Physical Reproductive Hazards

Physical hazards in an agricultural setting that can impact reproductive outcomes are primarily associated with activities during pregnancy. Few studies have looked specifically at physical hazards in an agricultural occupation. A number of studies have associated poor pregnancy outcomes with activities that are common in agricultural work: physical labor, heavy lifting, long hours, and shift work.

Jobs that involve an increase in abdominal pressure (bending and lifting), standing 6 or more hours per day, working more than 40 hours per week, and performing heavy lifting have been consistently associated with an increased incidence of spontaneous abortion and pre-term delivery. Shift work has also been associated with pre-term delivery. Outcomes of low birth-weight have not been as consistently associated with physically strenuous work. One study found long weeks of physically demanding work could result in a decrease in fetal weight, but no association was found for pre-term delivery. Occupational noise exposure at levels of 85 dB has been inconsistently associated with low birth-weight. Heat stress can also contribute to adverse fetal outcomes in the last trimester of pregnancy (32,61-64).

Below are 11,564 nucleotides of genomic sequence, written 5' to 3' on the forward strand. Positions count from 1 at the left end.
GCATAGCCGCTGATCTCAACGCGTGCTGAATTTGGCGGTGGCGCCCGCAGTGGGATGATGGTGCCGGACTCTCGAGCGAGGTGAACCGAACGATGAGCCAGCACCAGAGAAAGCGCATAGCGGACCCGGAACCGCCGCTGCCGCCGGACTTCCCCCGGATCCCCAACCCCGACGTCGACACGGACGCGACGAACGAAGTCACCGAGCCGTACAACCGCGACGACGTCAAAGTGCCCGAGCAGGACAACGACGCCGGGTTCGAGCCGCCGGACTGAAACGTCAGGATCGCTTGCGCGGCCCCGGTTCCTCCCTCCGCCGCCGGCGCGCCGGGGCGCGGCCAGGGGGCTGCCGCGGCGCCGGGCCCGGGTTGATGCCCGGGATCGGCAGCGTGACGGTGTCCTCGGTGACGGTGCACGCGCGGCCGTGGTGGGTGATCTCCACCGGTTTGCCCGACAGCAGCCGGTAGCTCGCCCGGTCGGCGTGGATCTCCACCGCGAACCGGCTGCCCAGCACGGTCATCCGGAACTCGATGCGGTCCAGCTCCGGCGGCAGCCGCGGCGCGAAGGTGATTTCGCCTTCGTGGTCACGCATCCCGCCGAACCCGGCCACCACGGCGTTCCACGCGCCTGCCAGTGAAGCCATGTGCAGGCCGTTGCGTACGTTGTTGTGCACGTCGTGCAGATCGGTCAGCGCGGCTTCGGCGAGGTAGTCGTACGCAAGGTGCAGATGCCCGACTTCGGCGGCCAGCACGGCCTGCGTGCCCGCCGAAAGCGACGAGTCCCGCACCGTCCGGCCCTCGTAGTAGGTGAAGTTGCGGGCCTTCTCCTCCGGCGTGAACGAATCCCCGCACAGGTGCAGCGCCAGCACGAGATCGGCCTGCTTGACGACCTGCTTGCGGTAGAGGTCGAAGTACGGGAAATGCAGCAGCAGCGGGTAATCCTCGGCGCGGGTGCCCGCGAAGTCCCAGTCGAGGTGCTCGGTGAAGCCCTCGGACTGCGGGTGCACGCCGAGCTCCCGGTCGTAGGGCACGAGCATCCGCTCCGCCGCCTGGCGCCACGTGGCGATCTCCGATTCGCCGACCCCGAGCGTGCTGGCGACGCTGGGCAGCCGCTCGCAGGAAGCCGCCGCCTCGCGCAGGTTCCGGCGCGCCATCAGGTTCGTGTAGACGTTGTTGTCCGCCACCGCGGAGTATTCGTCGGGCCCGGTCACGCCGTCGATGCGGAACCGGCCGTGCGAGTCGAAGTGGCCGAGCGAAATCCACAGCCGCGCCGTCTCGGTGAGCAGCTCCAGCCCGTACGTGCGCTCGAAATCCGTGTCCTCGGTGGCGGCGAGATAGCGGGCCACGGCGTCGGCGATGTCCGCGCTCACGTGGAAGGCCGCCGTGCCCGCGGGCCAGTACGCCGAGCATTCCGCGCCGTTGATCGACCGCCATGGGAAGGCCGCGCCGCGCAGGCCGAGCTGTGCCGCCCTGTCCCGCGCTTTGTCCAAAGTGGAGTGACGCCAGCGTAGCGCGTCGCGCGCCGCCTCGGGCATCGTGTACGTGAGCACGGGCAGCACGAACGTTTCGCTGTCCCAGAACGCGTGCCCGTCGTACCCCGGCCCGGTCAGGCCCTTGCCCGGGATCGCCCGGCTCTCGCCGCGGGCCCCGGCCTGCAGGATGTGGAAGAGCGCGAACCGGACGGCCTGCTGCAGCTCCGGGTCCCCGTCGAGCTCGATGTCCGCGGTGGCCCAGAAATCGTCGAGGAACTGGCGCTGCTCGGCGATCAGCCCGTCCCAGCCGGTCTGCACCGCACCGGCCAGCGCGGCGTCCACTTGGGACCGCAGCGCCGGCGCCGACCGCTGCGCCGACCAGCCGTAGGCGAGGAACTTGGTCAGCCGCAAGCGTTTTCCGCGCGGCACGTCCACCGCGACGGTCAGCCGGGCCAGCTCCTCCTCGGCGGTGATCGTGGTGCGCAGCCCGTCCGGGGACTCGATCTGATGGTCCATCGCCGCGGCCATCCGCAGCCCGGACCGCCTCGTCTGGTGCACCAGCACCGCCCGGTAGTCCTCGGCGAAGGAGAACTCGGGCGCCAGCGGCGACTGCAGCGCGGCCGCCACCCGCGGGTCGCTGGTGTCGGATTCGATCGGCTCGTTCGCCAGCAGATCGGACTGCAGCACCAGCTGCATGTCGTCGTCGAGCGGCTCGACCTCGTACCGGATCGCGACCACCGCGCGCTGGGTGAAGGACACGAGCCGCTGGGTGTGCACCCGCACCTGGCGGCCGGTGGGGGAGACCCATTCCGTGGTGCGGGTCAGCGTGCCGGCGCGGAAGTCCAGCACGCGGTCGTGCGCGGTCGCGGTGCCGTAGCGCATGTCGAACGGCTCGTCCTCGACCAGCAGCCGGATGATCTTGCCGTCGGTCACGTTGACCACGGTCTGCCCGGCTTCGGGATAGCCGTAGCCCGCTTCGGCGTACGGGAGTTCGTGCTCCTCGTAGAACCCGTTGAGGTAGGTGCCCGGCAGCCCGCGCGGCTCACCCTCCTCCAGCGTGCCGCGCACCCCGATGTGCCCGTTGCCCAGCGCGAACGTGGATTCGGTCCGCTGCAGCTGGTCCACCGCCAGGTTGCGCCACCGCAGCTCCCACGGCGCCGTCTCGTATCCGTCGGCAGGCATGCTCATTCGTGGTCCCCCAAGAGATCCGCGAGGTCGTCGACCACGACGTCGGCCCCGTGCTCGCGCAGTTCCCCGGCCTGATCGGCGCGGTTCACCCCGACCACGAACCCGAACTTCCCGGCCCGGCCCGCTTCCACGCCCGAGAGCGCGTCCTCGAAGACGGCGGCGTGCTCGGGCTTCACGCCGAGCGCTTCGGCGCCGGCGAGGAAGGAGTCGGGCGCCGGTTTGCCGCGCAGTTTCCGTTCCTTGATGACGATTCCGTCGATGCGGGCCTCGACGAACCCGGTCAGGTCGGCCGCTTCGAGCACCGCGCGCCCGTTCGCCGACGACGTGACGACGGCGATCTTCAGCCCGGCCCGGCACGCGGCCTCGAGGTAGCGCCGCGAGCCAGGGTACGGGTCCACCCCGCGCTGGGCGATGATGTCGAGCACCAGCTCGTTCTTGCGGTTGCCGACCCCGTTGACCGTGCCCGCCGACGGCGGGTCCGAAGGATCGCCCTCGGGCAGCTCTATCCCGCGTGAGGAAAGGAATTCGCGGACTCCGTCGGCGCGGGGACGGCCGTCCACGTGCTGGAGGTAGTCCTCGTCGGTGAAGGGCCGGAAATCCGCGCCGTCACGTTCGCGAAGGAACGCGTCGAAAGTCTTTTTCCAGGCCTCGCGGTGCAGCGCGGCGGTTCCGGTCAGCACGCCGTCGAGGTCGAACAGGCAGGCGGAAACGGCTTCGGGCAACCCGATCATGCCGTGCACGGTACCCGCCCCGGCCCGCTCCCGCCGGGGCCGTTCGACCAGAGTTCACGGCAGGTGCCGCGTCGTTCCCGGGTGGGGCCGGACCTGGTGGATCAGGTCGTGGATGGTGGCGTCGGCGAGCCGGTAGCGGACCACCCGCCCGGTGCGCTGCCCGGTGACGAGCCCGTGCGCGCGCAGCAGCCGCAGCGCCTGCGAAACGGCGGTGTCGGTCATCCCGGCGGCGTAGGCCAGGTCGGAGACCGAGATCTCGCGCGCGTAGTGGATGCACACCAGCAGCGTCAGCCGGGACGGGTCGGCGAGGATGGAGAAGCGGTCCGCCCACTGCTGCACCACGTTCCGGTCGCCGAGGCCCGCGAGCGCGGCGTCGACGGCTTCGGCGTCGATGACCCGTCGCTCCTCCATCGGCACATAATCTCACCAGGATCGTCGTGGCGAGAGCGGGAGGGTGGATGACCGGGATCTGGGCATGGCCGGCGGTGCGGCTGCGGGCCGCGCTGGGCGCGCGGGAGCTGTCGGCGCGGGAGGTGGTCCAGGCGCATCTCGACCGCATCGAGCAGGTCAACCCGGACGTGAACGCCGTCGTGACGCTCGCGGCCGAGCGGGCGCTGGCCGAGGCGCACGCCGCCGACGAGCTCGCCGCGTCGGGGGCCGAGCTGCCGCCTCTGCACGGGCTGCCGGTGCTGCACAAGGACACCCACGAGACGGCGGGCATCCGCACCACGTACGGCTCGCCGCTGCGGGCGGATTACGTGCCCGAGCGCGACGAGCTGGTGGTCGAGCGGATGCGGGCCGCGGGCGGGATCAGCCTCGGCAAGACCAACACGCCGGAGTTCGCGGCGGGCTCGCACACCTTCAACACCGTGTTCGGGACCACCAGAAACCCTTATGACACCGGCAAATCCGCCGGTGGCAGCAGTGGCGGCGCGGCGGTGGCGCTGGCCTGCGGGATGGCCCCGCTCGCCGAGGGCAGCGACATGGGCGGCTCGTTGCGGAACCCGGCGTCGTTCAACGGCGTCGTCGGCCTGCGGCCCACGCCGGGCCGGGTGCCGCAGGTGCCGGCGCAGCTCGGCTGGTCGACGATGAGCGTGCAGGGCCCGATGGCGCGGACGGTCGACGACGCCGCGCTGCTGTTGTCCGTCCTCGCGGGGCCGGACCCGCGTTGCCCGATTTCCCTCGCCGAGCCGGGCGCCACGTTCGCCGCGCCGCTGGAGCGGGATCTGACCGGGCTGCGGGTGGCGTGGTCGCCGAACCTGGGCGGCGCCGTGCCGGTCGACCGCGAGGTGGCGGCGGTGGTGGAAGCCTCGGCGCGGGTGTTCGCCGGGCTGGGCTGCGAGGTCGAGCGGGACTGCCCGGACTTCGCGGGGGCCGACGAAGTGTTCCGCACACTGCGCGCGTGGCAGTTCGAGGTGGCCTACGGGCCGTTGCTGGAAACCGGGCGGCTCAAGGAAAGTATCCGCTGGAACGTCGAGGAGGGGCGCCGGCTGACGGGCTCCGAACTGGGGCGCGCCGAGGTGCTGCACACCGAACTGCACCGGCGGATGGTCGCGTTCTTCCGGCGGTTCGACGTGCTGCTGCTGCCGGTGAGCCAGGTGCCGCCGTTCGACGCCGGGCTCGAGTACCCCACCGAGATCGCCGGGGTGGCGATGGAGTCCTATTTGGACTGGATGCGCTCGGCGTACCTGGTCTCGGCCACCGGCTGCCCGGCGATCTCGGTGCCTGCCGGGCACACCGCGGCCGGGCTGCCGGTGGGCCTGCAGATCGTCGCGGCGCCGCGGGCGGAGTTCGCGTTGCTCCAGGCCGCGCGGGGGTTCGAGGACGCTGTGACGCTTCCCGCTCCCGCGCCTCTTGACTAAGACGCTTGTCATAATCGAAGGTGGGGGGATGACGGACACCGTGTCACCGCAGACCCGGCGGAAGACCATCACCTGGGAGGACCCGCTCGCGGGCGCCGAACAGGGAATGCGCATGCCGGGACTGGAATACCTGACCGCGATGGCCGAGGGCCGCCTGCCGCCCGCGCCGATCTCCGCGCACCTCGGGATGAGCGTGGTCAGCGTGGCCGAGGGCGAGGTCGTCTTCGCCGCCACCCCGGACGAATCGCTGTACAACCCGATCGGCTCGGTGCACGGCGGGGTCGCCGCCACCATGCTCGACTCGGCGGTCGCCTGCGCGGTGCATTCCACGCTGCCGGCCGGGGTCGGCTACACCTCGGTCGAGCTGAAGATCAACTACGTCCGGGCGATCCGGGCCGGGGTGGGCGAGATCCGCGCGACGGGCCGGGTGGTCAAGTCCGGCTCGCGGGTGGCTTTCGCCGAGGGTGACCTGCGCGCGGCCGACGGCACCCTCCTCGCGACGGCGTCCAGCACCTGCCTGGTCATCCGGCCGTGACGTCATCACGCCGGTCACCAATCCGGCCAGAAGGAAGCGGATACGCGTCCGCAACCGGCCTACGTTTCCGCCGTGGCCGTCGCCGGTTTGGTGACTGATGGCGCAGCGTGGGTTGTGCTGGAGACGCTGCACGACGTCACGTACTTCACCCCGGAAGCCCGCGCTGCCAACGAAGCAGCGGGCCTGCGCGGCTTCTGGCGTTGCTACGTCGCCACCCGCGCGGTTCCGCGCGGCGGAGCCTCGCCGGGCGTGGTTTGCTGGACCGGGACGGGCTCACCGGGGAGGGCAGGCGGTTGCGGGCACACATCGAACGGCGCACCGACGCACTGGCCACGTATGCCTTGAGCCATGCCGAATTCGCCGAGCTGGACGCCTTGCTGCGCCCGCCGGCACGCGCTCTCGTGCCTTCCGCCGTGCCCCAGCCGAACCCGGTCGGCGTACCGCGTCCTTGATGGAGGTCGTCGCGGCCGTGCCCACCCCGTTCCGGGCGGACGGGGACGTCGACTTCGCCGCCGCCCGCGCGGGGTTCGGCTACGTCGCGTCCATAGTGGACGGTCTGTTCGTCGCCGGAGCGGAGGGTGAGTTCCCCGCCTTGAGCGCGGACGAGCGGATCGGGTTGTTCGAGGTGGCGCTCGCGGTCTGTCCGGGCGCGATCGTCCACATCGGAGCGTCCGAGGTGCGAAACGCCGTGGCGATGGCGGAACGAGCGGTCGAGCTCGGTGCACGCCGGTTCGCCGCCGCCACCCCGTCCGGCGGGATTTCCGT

Whenever possible, heavy work duties should be modified and frequent rest periods taken throughout pregnancy to lower the risk of adverse pregnancy outcomes. If not possible, then more frequent clinician visits and placement in pre-term birth prevention classes may be valuable.

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